For my kids, their siblings have been their only playmates for months. And hey! Now that we’re heading into yet another weekend during Covid, that means finding a few more family activities. Our default is to sit around the table and play card games or board games together, but that can present a challenge when there’s a big age gap at home — and my kids range from 6 to 15.
I imagine we’re not the only ones who grapple with this, especially if you’re “quaran-teaming” now with cousins of different ages.
So good news, I’ve put together a list of a few board games that have actually been fun for our younger kids and our older kids.
Because as sweet as your teenager may be, there’s a limit to how many times anyone over about 6 can play Pretty Pretty Princess without losing it.
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When it comes to keeping kids of all ages happy, one successful strategy is to choose a game with a theme everyone loves. Right now, I’m excited about the new Disney Jungle Cruise board game, based on the old-timey ride at Disney World — and we’re all excited to see the new movie adaptation coming out next year. So surprise! There’s a licensed tie-in game for kids 8 and up from the game masters at Ravensburger, that’s newly available now. And it really is entertaining.
The goal is to maneuver your boat to the end of the map with cargo and passengers still on board, and it’s full of all the silliness you get on the ride thanks to the cheesy puns on every card. I think it could be a new family favorite. (Thanks to Ravensburger, for sending us a copy for editorial consideration. It’s a hit!)
Color Brain is one of my family’s favorite games to play all together. We actually have the Disney version of Color Brain but I plan to add the basic set to our collection too. The gameplay is very simple and fast, which makes it great for little kids, despite the 12+ age reco. It’s also perfect for your tweens and teens who want to get back to chatting with their friends.
Each game card has an item on it, like, Thomas the Train or Belle’s dress. Each player is dealt a hand of cards with solid colors on them, and the goal is to turn in a card that matches the object listed. (For example, if the Thomas the Train card is played, you’ll turn in your blue card.)
Don’t be deceived, some of the items are much harder than others; some have up to 5 colors on them, while some will even be easier for younger kids than older ones. This helps levels the playing field and keep things lively for everyone. Highly recommend!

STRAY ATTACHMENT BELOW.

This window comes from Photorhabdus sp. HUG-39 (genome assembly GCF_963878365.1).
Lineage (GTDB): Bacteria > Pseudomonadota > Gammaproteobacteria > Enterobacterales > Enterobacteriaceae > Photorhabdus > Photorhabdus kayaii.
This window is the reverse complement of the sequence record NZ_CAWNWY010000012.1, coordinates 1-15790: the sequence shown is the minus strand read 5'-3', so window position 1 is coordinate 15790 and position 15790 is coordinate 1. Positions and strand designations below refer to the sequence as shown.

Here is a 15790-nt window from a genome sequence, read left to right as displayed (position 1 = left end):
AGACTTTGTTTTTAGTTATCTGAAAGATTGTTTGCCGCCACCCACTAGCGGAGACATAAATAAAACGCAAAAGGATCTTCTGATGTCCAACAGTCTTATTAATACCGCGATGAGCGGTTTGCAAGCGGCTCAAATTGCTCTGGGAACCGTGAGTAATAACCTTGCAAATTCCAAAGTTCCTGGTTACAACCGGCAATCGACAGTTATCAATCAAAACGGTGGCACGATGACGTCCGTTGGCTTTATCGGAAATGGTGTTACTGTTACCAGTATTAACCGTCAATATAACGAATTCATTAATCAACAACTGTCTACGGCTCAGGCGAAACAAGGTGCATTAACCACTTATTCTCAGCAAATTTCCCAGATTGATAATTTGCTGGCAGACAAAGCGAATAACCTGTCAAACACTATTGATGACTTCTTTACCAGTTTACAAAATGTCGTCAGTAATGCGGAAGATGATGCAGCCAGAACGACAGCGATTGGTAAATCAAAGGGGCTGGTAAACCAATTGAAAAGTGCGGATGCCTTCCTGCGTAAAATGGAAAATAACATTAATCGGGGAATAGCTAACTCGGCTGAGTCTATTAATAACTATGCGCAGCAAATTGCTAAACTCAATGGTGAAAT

Liz’s kids have raved about Not Parent Approved since it first came out, and it’s still a family favorite of theirs. It’s like Cards Against Humanity…for kids. It’s gross and silly and funny — be prepared for lots of booger jokes and fart jokes and irreverent references to teachers and grandparents. Let’s call it a gentle PG. But as long as your child can read and understand the references, they can play this game — or, partner them up with a parent or older sibling. Because we’ve found that kids still love this, even into their teens.
If your younger kids are up for a little more strategy in their game play then they’re going to get from most party games, I suggest you introduce them to Carcassone. It’s the first strategy board game we’ve played with all of our kids, and they’ve all been huge fans.
No reading is required; iall you have to do is build a kingdom by match ing your tile game pieces so that roads meet roads, grass meets grass, castles meet castles and so on. When playing with younger kids, we eliminate the “farmer” aspect of the game (read more about that in the rules) to keep it simpler, but one of the reasons we really love this one is that there are endless expansions you can buy to keep the game interesting.
And when you have endless nights and weekends to fill with family time, that’s a big deal!